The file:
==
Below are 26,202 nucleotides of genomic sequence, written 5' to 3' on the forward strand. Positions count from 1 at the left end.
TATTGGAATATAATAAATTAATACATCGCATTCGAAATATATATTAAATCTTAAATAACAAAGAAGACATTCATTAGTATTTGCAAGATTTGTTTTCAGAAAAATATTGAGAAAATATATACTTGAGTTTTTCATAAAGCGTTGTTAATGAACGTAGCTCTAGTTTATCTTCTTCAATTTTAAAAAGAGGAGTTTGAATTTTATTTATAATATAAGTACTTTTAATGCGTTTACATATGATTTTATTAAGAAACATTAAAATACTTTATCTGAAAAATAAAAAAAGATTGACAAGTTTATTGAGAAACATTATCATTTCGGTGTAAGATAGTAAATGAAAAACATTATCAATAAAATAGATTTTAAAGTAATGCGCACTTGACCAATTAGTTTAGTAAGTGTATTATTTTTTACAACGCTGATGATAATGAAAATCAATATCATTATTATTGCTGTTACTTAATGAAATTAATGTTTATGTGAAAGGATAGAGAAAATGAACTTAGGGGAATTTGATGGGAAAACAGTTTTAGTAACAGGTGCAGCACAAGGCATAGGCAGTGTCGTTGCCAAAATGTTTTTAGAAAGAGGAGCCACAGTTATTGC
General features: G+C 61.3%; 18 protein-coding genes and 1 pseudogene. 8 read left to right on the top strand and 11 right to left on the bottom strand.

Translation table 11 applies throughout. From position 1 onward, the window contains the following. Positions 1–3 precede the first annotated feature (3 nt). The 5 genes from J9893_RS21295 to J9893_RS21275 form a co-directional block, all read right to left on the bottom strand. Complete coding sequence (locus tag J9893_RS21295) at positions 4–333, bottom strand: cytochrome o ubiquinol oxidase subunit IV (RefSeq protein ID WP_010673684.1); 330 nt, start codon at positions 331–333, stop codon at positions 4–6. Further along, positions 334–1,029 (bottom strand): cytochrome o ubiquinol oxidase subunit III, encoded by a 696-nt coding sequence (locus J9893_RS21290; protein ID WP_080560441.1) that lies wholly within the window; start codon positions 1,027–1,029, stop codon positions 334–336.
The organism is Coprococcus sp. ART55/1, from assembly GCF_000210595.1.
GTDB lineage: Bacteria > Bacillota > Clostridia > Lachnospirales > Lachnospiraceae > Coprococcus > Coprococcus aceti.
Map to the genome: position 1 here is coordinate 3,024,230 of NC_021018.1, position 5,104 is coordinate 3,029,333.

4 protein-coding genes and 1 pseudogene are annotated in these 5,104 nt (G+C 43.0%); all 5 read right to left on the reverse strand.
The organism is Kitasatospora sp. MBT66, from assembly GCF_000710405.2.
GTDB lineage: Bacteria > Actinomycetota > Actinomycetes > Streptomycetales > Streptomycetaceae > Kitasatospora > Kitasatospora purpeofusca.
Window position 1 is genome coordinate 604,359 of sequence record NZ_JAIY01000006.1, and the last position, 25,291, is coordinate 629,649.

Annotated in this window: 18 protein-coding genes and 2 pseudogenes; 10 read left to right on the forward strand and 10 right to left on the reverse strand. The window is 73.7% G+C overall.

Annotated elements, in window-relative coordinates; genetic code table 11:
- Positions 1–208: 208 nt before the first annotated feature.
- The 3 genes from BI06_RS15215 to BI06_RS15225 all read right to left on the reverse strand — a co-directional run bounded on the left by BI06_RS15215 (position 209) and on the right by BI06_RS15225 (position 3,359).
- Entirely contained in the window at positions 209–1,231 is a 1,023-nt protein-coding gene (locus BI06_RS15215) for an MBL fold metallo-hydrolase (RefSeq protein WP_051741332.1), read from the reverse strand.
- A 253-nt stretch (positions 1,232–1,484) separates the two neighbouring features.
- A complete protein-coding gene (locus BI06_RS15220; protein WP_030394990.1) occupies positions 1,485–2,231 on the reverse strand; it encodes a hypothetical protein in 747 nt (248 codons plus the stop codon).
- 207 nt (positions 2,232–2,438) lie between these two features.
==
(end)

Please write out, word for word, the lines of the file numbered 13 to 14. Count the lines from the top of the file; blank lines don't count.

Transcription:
Annotated elements, in window-relative coordinates; genetic code table 11:
- Positions 1–208: 208 nt before the first annotated feature.